What are the key market dynamics today?
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Stephen Anness, manager of Invesco Perpetual Select Trust plc’s Global Equity Income share portfolio, considers the outlook for global equities after a roller-coaster year like no other…
Global equity markets recovered strongly in Q2 and have remained well supported through July. Following the most rapid declines in equity markets in Q1 we saw one of the fastest recoveries in Q2. Co-ordinated monetary and fiscal policy of unprecedented scale was unleashed to help alleviate the economic, market and societal cost of the lockdown response to the Covid-19 pandemic. Most asset classes delivered positive returns for the second quarter with the tech heavy NASDAQ index leading equity index returns.
What are the key market dynamics we observe today?
Firstly, technology. In the near term the pandemic has acted as an accelerant to many of the trends which were already in motion; online shopping, increased usage of digital technologies, more flexible working and use of cloud-based IT infrastructure.
Given the devastating impact of lockdown on many industries, it is rational that the market has latched on to an industry where the outlook is improving in this backdrop. Indeed, the portfolio is overweight (versus its weighting in the MSCI World reference index) the technology sector due principally to our positions in semiconductors, although we also have holdings in some large well-known software and e commerce companies.
Despite this overweight position, one of our key performance detractors this year has been our lack of exposure to technology stocks in emerging niches or with cutting edge, conceptual business models.
Typically, they exhibit the fastest forecast revenue growth, but with little earnings and even scarcer dividends. Our holdings in this sector, such as semiconductors, are more mature business models in consolidated markets and usually generate substantial free cashflow and thus the ability to pay sustainable and growing dividends.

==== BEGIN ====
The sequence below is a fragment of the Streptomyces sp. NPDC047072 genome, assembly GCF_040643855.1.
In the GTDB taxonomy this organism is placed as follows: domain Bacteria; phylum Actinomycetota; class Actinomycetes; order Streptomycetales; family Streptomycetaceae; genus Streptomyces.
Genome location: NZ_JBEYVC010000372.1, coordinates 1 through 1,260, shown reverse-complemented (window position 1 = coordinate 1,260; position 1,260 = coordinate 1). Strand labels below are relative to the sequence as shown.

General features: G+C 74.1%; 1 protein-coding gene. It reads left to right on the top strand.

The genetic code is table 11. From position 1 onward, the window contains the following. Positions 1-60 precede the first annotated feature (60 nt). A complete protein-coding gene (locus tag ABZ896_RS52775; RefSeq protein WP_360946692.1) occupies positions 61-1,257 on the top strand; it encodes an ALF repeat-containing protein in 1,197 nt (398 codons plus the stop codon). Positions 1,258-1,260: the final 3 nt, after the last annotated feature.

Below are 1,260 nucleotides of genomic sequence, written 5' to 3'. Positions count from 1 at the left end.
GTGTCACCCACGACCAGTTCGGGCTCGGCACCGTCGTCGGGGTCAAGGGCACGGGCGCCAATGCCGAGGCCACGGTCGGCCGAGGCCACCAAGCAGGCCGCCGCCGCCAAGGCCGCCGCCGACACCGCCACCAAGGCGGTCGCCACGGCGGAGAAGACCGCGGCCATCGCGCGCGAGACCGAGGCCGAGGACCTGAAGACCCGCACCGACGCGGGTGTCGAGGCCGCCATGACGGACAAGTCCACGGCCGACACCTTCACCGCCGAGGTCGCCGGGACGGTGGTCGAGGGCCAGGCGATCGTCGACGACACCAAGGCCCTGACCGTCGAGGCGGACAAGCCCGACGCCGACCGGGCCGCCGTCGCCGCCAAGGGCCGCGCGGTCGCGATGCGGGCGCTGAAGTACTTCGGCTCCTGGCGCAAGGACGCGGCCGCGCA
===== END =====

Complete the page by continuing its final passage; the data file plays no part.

However, whilst the performance of these holdings has been good in absolute terms, they have not matched their more racy ‘emerging growth’ counterparts.
The sharp rise in the share price performance (and now valuations) of the 75 fastest growing companies in the technology sector provide some eerie similarities to prior periods which, with hindsight, showed that reality did not quite match the hype.
From looking back at 1999/2000 we know that only a fraction of the most highly valued companies during that period went on to be attractive investments in subsequent years.
Market enthusiasm for well-founded stories is nothing new; but neither is the ability of the market to push expectations and thus share prices, too far. The 1999/2000 technology boom is an obvious analogy but there are many others.
Below is a chart from the 1800’s showing the index of British railway companies as rail began to be built out – the reality did not live up to the growth expectations.
It is our view that much of the excitement around ‘tech’ is valid; many are excellent, cash generative and growing businesses. But in some instances, we believe the market has taken these qualities to an extreme level in terms of valuations.
In part this reflects the current unusual interest rate environment. As we write the US 10-year government bond yield has fallen close to an all-time low. Such a low yield has implications for investors when they value future cash flows such that the value of growth in the future is much higher. This has been a key driver to the share price performance of companies for whom positive cash flows and dividends remain many years in the future.
Can we rely on bond yields to remain at these levels to support this thesis?
The answer to that question strikes us as critical; we have all become used to low and falling bond yields, the market narrative and valuation structure seemingly suggests lower forever, not just lower for longer.